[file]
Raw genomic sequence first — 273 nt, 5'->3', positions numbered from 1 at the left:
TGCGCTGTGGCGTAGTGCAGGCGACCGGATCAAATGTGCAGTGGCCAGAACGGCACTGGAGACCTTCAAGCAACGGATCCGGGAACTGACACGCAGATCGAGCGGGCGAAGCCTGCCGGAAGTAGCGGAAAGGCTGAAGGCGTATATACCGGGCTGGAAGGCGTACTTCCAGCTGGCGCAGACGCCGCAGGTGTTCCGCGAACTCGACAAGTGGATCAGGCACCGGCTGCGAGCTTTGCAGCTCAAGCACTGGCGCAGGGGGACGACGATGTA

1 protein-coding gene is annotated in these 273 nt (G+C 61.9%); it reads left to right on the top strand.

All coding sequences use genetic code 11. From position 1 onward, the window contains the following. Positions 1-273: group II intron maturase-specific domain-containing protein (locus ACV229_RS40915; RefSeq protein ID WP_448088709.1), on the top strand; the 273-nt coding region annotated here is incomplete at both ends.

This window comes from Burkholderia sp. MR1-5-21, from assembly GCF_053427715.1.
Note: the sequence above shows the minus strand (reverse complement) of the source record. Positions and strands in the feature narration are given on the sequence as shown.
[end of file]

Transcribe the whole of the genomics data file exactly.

Raw genomic sequence first — 273 nt, 5'->3', positions numbered from 1 at the left:
TGCGCTGTGGCGTAGTGCAGGCGACCGGATCAAATGTGCAGTGGCCAGAACGGCACTGGAGACCTTCAAGCAACGGATCCGGGAACTGACACGCAGATCGAGCGGGCGAAGCCTGCCGGAAGTAGCGGAAAGGCTGAAGGCGTATATACCGGGCTGGAAGGCGTACTTCCAGCTGGCGCAGACGCCGCAGGTGTTCCGCGAACTCGACAAGTGGATCAGGCACCGGCTGCGAGCTTTGCAGCTCAAGCACTGGCGCAGGGGGACGACGATGTA

1 protein-coding gene is annotated in these 273 nt (G+C 61.9%); it reads left to right on the top strand.

All coding sequences use genetic code 11. From position 1 onward, the window contains the following. Positions 1-273: group II intron maturase-specific domain-containing protein (locus ACV229_RS40915; RefSeq protein ID WP_448088709.1), on the top strand; the 273-nt coding region annotated here is incomplete at both ends.

This window comes from Burkholderia sp. MR1-5-21, from assembly GCF_053427715.1.
Note: the sequence above shows the minus strand (reverse complement) of the source record. Positions and strands in the feature narration are given on the sequence as shown.